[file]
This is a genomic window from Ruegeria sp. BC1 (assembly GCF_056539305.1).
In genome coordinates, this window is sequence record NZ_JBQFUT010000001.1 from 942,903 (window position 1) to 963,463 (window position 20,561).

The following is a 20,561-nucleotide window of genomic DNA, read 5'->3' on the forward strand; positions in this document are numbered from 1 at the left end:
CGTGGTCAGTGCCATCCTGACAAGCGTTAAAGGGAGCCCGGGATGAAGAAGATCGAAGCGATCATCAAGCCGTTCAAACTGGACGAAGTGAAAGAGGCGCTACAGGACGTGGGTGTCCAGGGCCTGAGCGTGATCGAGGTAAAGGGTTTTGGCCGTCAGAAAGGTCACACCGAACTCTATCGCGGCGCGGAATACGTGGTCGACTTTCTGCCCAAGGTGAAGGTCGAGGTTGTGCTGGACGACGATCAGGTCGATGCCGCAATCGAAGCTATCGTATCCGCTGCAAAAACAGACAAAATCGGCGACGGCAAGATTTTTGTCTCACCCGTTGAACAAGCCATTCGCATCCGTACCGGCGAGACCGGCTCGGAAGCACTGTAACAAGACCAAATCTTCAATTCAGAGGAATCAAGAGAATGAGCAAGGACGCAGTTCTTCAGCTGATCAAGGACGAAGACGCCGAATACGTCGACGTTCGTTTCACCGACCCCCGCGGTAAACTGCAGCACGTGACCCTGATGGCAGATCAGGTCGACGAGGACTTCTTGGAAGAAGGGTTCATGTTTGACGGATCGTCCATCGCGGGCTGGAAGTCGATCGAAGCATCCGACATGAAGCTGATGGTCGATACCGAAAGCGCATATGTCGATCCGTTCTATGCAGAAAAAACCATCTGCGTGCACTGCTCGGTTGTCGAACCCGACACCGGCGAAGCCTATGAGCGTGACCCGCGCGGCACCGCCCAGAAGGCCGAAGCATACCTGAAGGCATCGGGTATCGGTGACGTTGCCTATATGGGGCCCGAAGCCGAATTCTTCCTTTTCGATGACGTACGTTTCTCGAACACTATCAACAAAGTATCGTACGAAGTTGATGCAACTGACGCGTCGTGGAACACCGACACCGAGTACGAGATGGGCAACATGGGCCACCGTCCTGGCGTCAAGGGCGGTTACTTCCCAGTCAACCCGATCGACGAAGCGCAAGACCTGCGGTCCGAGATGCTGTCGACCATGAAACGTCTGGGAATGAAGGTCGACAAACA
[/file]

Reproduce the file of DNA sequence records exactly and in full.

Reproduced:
This is a genomic window from Ruegeria sp. BC1 (assembly GCF_056539305.1).
In genome coordinates, this window is sequence record NZ_JBQFUT010000001.1 from 942,903 (window position 1) to 963,463 (window position 20,561).

The following is a 20,561-nucleotide window of genomic DNA, read 5'->3' on the forward strand; positions in this document are numbered from 1 at the left end:
CGTGGTCAGTGCCATCCTGACAAGCGTTAAAGGGAGCCCGGGATGAAGAAGATCGAAGCGATCATCAAGCCGTTCAAACTGGACGAAGTGAAAGAGGCGCTACAGGACGTGGGTGTCCAGGGCCTGAGCGTGATCGAGGTAAAGGGTTTTGGCCGTCAGAAAGGTCACACCGAACTCTATCGCGGCGCGGAATACGTGGTCGACTTTCTGCCCAAGGTGAAGGTCGAGGTTGTGCTGGACGACGATCAGGTCGATGCCGCAATCGAAGCTATCGTATCCGCTGCAAAAACAGACAAAATCGGCGACGGCAAGATTTTTGTCTCACCCGTTGAACAAGCCATTCGCATCCGTACCGGCGAGACCGGCTCGGAAGCACTGTAACAAGACCAAATCTTCAATTCAGAGGAATCAAGAGAATGAGCAAGGACGCAGTTCTTCAGCTGATCAAGGACGAAGACGCCGAATACGTCGACGTTCGTTTCACCGACCCCCGCGGTAAACTGCAGCACGTGACCCTGATGGCAGATCAGGTCGACGAGGACTTCTTGGAAGAAGGGTTCATGTTTGACGGATCGTCCATCGCGGGCTGGAAGTCGATCGAAGCATCCGACATGAAGCTGATGGTCGATACCGAAAGCGCATATGTCGATCCGTTCTATGCAGAAAAAACCATCTGCGTGCACTGCTCGGTTGTCGAACCCGACACCGGCGAAGCCTATGAGCGTGACCCGCGCGGCACCGCCCAGAAGGCCGAAGCATACCTGAAGGCATCGGGTATCGGTGACGTTGCCTATATGGGGCCCGAAGCCGAATTCTTCCTTTTCGATGACGTACGTTTCTCGAACACTATCAACAAAGTATCGTACGAAGTTGATGCAACTGACGCGTCGTGGAACACCGACACCGAGTACGAGATGGGCAACATGGGCCACCGTCCTGGCGTCAAGGGCGGTTACTTCCCAGTCAACCCGATCGACGAAGCGCAAGACCTGCGGTCCGAGATGCTGTCGACCATGAAACGTCTGGGAATGAAGGTCGACAAACA